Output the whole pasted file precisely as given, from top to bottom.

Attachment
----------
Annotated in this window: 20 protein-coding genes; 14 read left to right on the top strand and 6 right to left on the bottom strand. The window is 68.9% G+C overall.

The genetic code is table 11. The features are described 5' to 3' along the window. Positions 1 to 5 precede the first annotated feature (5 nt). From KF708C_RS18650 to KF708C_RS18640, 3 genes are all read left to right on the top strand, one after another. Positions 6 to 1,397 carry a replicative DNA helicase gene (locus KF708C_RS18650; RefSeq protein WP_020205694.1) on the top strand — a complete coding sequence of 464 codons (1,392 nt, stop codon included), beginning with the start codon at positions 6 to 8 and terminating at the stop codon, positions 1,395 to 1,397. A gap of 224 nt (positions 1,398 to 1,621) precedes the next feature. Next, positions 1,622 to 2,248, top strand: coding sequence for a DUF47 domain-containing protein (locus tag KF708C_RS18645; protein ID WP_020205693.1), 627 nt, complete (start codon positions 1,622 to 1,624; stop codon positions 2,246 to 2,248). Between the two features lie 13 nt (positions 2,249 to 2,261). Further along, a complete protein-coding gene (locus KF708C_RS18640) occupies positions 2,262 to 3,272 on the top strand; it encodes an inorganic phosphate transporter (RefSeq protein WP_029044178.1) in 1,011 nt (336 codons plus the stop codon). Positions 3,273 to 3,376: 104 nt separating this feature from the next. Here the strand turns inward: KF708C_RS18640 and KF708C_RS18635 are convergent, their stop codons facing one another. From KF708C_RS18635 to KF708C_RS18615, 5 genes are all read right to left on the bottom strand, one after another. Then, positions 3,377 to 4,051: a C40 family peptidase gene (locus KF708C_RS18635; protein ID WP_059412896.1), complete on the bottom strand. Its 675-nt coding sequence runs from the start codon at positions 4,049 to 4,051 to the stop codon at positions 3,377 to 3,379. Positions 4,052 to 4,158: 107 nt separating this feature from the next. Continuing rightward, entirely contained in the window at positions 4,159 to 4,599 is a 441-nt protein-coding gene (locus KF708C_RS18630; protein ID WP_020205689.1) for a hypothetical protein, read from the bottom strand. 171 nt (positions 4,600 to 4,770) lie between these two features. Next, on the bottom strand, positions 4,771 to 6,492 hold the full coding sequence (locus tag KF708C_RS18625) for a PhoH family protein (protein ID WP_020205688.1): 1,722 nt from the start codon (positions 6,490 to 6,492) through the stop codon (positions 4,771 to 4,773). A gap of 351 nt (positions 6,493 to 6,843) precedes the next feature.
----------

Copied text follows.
Annotated in this window: 20 protein-coding genes; 14 read left to right on the top strand and 6 right to left on the bottom strand. The window is 68.9% G+C overall.

The genetic code is table 11. The features are described 5' to 3' along the window. Positions 1 to 5 precede the first annotated feature (5 nt). From KF708C_RS18650 to KF708C_RS18640, 3 genes are all read left to right on the top strand, one after another. Positions 6 to 1,397 carry a replicative DNA helicase gene (locus KF708C_RS18650; RefSeq protein WP_020205694.1) on the top strand — a complete coding sequence of 464 codons (1,392 nt, stop codon included), beginning with the start codon at positions 6 to 8 and terminating at the stop codon, positions 1,395 to 1,397. A gap of 224 nt (positions 1,398 to 1,621) precedes the next feature. Next, positions 1,622 to 2,248, top strand: coding sequence for a DUF47 domain-containing protein (locus tag KF708C_RS18645; protein ID WP_020205693.1), 627 nt, complete (start codon positions 1,622 to 1,624; stop codon positions 2,246 to 2,248). Between the two features lie 13 nt (positions 2,249 to 2,261). Further along, a complete protein-coding gene (locus KF708C_RS18640) occupies positions 2,262 to 3,272 on the top strand; it encodes an inorganic phosphate transporter (RefSeq protein WP_029044178.1) in 1,011 nt (336 codons plus the stop codon). Positions 3,273 to 3,376: 104 nt separating this feature from the next. Here the strand turns inward: KF708C_RS18640 and KF708C_RS18635 are convergent, their stop codons facing one another. From KF708C_RS18635 to KF708C_RS18615, 5 genes are all read right to left on the bottom strand, one after another. Then, positions 3,377 to 4,051: a C40 family peptidase gene (locus KF708C_RS18635; protein ID WP_059412896.1), complete on the bottom strand. Its 675-nt coding sequence runs from the start codon at positions 4,049 to 4,051 to the stop codon at positions 3,377 to 3,379. Positions 4,052 to 4,158: 107 nt separating this feature from the next. Continuing rightward, entirely contained in the window at positions 4,159 to 4,599 is a 441-nt protein-coding gene (locus KF708C_RS18630; protein ID WP_020205689.1) for a hypothetical protein, read from the bottom strand. 171 nt (positions 4,600 to 4,770) lie between these two features. Next, on the bottom strand, positions 4,771 to 6,492 hold the full coding sequence (locus tag KF708C_RS18625) for a PhoH family protein (protein ID WP_020205688.1): 1,722 nt from the start codon (positions 6,490 to 6,492) through the stop codon (positions 4,771 to 4,773). A gap of 351 nt (positions 6,493 to 6,843) precedes the next feature.